Decide about general issues before fixing nitpicks

First, think about the solution itself and if that is ok, fix nitpicks!

Core patches must follow our general Coding Guidelines to get maintainable, readable and quickly understandable source code. In general, patches are not merged before the CGL are followed.

However, if looking at patches, it is important to first answer these questions:

  • Is the issue itself relevant?
  • Does the solution embed well in current development strategies?
  • Is the architectural solution ok or is the patch just fixing some symptom instead of a different, maybe bigger problem?
  • Does the solution contradict other patches we have in the same area?

So, first it should be decided if the architectural solution is fine. If that is the case, the patch can then be optimized towards CGL needs. It happened sometimes that a first patch was pushed, and some reviewers immediately started doing nitpicks on CGL stuff, leading to tons of new patch sets until the patch itself was codewise clean. After that, someone else showed up, looked at the real issue and came to the statement that the solution itself is bogus. Such things can easily kill motivation: Having a patch in the review queue, updating it because of CGL stuff and later being voted down because of systematic concerns about the solution after lots of energy was already put into the patch. It should be the other way round: First align if a solution itself is accepted, and if that is clear, do details like coding guidelines and minor improvements.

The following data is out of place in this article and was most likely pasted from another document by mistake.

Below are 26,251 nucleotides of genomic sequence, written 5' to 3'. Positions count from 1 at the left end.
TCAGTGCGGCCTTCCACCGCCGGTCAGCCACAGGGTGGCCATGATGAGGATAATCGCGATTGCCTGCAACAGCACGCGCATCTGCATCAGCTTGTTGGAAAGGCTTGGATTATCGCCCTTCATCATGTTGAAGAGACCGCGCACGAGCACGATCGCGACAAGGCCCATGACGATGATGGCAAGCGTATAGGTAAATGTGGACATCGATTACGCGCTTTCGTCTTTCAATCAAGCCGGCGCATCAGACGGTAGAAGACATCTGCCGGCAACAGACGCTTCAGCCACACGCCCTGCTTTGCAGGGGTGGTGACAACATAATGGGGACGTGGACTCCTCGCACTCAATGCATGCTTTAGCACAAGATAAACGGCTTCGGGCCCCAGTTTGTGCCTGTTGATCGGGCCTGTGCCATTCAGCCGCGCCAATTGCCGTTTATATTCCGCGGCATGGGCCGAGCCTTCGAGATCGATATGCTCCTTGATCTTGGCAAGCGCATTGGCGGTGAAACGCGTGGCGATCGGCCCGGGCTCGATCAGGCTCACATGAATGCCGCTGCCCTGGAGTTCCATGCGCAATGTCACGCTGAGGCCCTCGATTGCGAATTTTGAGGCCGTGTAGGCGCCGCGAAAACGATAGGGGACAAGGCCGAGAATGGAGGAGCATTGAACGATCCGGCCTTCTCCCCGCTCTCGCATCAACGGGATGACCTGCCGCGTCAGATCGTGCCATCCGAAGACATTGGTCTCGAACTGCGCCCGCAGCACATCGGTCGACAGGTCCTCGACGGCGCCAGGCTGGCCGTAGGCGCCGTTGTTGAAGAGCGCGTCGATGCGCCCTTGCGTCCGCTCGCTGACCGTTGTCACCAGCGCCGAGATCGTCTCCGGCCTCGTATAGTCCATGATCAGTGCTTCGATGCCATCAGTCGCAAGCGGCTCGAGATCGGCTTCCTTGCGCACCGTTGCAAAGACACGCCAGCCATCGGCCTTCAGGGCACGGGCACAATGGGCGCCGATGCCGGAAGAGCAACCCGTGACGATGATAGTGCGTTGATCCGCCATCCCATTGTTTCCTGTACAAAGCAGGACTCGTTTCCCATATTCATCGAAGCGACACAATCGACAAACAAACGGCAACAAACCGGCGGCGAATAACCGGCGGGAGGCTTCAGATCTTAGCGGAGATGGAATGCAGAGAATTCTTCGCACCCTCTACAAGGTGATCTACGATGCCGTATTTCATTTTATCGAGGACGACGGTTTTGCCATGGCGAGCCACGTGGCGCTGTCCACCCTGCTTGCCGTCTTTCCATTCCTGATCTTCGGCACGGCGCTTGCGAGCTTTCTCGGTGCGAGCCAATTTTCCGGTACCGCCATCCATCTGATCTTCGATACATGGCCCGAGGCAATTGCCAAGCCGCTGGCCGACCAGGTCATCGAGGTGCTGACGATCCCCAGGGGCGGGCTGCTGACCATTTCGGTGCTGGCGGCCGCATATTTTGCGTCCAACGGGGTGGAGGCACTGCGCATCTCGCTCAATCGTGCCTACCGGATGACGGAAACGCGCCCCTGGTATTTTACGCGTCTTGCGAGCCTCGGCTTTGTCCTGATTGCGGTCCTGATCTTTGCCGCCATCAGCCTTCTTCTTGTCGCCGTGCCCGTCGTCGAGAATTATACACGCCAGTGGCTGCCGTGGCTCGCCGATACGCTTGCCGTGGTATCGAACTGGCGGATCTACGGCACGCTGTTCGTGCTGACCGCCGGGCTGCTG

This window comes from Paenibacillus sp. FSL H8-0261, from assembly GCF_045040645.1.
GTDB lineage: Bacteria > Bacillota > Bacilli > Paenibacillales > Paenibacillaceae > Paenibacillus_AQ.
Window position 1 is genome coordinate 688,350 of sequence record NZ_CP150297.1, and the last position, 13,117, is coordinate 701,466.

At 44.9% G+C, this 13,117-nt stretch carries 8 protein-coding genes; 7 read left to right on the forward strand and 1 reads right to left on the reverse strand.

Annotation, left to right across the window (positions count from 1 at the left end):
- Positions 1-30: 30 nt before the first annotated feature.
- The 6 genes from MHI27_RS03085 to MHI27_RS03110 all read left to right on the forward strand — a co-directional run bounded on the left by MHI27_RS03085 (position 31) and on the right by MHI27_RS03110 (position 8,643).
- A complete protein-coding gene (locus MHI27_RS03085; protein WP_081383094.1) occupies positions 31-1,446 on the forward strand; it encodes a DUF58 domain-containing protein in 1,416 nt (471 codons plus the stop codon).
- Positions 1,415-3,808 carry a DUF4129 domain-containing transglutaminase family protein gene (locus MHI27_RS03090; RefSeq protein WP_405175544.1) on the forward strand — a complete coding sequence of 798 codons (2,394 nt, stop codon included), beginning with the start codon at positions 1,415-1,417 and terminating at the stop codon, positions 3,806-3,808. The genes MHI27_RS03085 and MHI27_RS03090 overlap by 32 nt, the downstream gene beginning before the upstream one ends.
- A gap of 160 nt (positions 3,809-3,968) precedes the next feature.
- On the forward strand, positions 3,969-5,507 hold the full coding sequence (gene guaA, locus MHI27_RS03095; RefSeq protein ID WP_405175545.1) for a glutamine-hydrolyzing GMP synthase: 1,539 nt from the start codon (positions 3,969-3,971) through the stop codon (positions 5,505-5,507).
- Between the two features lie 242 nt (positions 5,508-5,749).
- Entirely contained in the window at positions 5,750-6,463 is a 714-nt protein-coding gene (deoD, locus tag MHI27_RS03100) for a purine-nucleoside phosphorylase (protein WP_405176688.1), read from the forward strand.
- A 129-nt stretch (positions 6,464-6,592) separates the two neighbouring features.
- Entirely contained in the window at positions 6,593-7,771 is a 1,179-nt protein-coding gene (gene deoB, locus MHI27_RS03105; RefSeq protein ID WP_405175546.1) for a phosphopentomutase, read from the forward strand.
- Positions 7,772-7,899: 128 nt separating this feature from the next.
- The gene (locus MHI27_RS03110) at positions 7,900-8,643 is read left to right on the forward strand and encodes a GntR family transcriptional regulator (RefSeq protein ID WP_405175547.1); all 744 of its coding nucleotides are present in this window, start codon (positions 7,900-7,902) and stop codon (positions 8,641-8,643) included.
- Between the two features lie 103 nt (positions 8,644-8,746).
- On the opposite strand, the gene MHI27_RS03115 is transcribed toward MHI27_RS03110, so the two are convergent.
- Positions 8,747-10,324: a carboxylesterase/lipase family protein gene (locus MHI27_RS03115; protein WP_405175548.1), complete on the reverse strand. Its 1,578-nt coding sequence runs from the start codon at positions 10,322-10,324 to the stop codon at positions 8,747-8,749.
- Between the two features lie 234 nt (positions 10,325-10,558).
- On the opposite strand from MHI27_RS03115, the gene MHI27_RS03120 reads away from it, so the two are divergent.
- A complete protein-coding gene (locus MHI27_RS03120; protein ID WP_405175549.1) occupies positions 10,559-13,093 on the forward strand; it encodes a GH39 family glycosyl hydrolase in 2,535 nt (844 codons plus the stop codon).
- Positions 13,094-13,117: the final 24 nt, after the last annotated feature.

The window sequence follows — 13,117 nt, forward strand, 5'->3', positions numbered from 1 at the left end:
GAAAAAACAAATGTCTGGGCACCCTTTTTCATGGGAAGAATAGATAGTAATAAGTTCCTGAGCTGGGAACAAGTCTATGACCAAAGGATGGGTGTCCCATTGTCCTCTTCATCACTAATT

Fix CGL issues

Fix CGL issues yourself instead of voting -1 for CGL issues!